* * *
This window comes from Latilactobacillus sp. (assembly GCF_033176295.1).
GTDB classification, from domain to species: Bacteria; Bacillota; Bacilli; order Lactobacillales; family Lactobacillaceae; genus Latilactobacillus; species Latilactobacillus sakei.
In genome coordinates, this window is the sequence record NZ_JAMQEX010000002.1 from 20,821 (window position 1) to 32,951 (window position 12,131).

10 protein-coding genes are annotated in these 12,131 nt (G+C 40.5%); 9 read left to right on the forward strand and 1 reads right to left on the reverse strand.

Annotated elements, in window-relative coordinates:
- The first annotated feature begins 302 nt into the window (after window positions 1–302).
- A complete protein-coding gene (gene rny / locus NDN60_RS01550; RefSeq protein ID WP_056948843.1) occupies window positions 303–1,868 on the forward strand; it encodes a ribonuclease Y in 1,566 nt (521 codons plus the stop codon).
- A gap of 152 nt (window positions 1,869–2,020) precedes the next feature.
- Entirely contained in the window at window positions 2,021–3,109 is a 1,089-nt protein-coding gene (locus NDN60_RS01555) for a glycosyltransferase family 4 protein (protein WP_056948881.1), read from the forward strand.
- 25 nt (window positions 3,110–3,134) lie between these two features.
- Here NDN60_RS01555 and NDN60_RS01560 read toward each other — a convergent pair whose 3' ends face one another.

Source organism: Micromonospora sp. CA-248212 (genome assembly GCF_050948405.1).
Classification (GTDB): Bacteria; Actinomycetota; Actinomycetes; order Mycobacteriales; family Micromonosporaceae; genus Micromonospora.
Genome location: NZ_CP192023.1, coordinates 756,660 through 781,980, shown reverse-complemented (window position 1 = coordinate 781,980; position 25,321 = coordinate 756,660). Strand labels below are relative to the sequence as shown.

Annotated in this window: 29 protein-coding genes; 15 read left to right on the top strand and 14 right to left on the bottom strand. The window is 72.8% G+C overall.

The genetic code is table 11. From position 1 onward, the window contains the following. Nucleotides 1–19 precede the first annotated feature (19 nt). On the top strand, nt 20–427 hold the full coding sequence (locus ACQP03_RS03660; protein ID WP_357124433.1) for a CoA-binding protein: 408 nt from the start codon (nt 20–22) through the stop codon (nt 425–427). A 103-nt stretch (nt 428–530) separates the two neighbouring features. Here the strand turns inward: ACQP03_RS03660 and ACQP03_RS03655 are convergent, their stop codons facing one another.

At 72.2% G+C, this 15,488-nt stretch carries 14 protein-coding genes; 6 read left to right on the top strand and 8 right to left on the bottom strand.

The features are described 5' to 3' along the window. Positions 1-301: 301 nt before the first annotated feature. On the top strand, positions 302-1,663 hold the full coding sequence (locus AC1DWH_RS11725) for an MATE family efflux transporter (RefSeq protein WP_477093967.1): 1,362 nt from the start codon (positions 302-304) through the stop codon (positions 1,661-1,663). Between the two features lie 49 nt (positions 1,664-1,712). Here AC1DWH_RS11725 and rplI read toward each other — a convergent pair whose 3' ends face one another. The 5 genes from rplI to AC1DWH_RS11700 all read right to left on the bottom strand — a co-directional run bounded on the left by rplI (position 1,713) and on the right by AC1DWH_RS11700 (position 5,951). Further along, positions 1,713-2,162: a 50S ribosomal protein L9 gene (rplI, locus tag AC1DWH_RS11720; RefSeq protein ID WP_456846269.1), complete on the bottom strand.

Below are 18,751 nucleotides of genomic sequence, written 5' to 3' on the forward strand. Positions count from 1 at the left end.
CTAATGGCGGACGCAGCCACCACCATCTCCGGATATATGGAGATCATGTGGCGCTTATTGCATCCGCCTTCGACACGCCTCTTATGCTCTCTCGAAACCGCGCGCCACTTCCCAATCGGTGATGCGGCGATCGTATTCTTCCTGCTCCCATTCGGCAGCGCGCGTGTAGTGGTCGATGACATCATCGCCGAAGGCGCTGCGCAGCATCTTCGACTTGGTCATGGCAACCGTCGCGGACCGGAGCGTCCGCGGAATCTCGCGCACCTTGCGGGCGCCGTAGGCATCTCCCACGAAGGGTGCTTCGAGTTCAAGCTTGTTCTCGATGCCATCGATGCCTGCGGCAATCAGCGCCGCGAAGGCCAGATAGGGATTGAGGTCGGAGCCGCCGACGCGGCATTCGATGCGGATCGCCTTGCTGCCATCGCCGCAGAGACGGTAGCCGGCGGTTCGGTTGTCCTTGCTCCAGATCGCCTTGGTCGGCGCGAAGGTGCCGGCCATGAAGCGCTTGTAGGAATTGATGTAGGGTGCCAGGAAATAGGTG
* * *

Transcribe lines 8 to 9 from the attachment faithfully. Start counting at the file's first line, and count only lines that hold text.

- A gap of 152 nt (window positions 1,869–2,020) precedes the next feature.
- Entirely contained in the window at window positions 2,021–3,109 is a 1,089-nt protein-coding gene (locus NDN60_RS01555) for a glycosyltransferase family 4 protein (protein WP_056948881.1), read from the forward strand.